NB: The information provided on this page is not intended to be a concise guideline for NDIS applications. It does not replace the information provided by the NDIS/NDIA and does not reflect their opinion in any way. It is purely provided to help people living with CRPS understand how CRPS impacts an application for the NDIS and offers advice on what may be helpful in an application.
To qualify for the NDIS your condition must be considered to be permanent and stable as well as a disability that significantly impacts on your abilities to perform normal activities of daily activities.
A condition is considered permanent if it has been:
fully diagnosed by a qualified medical practitioner,
fully stabilised; and
given all available evidence, is more likely than not to persist for more than 2 years.
You must be considered SIGNIFICANTLY disabled.
The NDIS is only designed to support the most severely disabled members of our society. Nearly 5,000,000 Australians are disabled. Only 560,000 of those will qualify for the NDIS.
Other supports are available through State and local government areas.
You can test your eligibility here:
The impact of Complex Regional Pain Syndrome on your application.
CRPS itself is NOT a disability. CRPS can cause you to become disabled. You cannot qualify for the NDIS simply because you have CRPS.
The NDIA (the body which assesses applications) concentrate on disabilities (or impairments) when you apply.
Pain is not taken into consideration. Pain is not an impairment in the context of an application to the NDIA. Pain is a symptom of our neurological condition – it is not a disability. Allodynia as a dysfunction of the skin is an impairment however. Allodynia can case a ‘mild, moderate or severe dysfunction of the skin.’ Allodynia can cause you not to be able to touch or pick up objects, or not to be able to put a foot to the floor etc. i.e.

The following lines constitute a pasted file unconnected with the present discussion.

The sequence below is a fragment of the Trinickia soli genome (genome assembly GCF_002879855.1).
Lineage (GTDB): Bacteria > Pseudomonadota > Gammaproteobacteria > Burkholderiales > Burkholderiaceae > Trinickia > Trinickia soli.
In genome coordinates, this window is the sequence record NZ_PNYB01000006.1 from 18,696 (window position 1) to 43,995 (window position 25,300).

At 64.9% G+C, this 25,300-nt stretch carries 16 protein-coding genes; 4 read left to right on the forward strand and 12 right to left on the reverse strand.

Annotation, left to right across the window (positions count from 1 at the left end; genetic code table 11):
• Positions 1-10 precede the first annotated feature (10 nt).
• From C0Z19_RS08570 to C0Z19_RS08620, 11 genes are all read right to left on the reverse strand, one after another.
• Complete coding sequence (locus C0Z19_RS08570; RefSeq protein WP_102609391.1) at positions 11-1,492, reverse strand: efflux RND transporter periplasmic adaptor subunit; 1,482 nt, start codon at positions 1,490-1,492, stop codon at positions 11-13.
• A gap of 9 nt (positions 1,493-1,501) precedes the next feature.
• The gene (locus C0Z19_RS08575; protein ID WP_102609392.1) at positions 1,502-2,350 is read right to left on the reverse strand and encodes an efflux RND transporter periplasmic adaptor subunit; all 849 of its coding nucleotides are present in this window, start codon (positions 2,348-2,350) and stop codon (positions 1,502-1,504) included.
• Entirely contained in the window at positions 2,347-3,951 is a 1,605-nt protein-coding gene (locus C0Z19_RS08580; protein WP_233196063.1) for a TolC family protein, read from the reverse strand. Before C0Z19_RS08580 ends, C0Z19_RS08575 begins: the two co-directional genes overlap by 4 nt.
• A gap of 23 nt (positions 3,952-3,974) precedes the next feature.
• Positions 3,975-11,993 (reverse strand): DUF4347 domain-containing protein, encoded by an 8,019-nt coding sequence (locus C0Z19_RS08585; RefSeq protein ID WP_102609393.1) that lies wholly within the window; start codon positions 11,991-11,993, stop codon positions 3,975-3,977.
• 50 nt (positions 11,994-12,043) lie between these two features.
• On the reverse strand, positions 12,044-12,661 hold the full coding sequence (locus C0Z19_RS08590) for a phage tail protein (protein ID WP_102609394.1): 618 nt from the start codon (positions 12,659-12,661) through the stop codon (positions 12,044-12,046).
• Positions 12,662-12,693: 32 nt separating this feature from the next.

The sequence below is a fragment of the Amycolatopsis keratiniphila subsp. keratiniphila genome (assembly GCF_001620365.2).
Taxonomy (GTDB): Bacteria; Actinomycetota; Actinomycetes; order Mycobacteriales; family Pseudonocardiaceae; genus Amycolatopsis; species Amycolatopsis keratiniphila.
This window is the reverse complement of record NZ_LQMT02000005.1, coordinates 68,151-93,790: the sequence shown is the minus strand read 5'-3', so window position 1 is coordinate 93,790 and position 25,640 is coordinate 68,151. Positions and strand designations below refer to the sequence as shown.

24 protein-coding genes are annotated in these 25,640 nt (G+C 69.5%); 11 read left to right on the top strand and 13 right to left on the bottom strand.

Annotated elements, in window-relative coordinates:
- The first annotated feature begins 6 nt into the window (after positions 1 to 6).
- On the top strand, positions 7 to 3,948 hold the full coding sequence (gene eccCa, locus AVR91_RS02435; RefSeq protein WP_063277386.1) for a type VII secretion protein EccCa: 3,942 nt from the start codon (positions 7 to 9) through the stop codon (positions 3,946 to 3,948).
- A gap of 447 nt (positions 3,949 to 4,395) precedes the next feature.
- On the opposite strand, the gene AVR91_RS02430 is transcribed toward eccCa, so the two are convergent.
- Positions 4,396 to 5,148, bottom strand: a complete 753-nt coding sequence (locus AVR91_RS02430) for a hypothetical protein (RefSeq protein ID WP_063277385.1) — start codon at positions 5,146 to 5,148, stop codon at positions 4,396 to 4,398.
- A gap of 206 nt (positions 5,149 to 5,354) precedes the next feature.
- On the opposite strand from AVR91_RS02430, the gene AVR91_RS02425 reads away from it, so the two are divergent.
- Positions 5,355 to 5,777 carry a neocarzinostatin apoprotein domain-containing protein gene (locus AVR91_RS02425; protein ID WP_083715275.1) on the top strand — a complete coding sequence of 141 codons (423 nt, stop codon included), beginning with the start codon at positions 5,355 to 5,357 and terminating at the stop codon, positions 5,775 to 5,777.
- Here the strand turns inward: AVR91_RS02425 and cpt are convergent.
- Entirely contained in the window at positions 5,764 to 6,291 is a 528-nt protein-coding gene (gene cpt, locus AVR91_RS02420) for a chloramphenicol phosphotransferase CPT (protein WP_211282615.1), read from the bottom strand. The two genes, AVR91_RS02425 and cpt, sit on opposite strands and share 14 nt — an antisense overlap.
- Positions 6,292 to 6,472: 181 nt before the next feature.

“[name] has a severe functional disability on activities requiring healthy, undamaged skin. They suffer with severe allodynia which impacts severely on their ability to perform activities with their hands and lower limbs. They are unable to wear clothing or footwear due to their severe degree of allodynia and they require a bed cradle and supports to ensure that their feet do not touch their bedding at nighttime and mobilisation with a wheelchair due to being unable to touch the floor with their feet.”
We suggest that you use the Social Security Impairment Tables to find other impairments that apply to you and use these tables to have your reports written. You can find the table here:
When applying for NDIS/NDIA the focus needs to be on the loss of function & independence. You need to fully set out the actual permanent disabilities that you have with a focus on your loss of function – not your diagnosis.
How are you disabled (impaired) and how does it affect you from day to day? You need to have reports based on how your disabilities affect you physically and demonstrate that those disabilities are permanent.
Tell them what you can’t do. For example:
If you have it in your lower limbs, how does that affect you. Can you walk more than a few steps, do you need crutches or a wheelchair to mobilise.
Can you take care of your own personal needs, do you need assistance to get out of bed or into a wheelchair? Do you need help in the shower/bathroom etc?
Can you do work around the house or do you need someone else to do it for you?
Are you able to vacuum & mop a floor without falling or having to stop several times or spending a day on bed from over doing it?
Can you shop on your own or do you need someone to help you?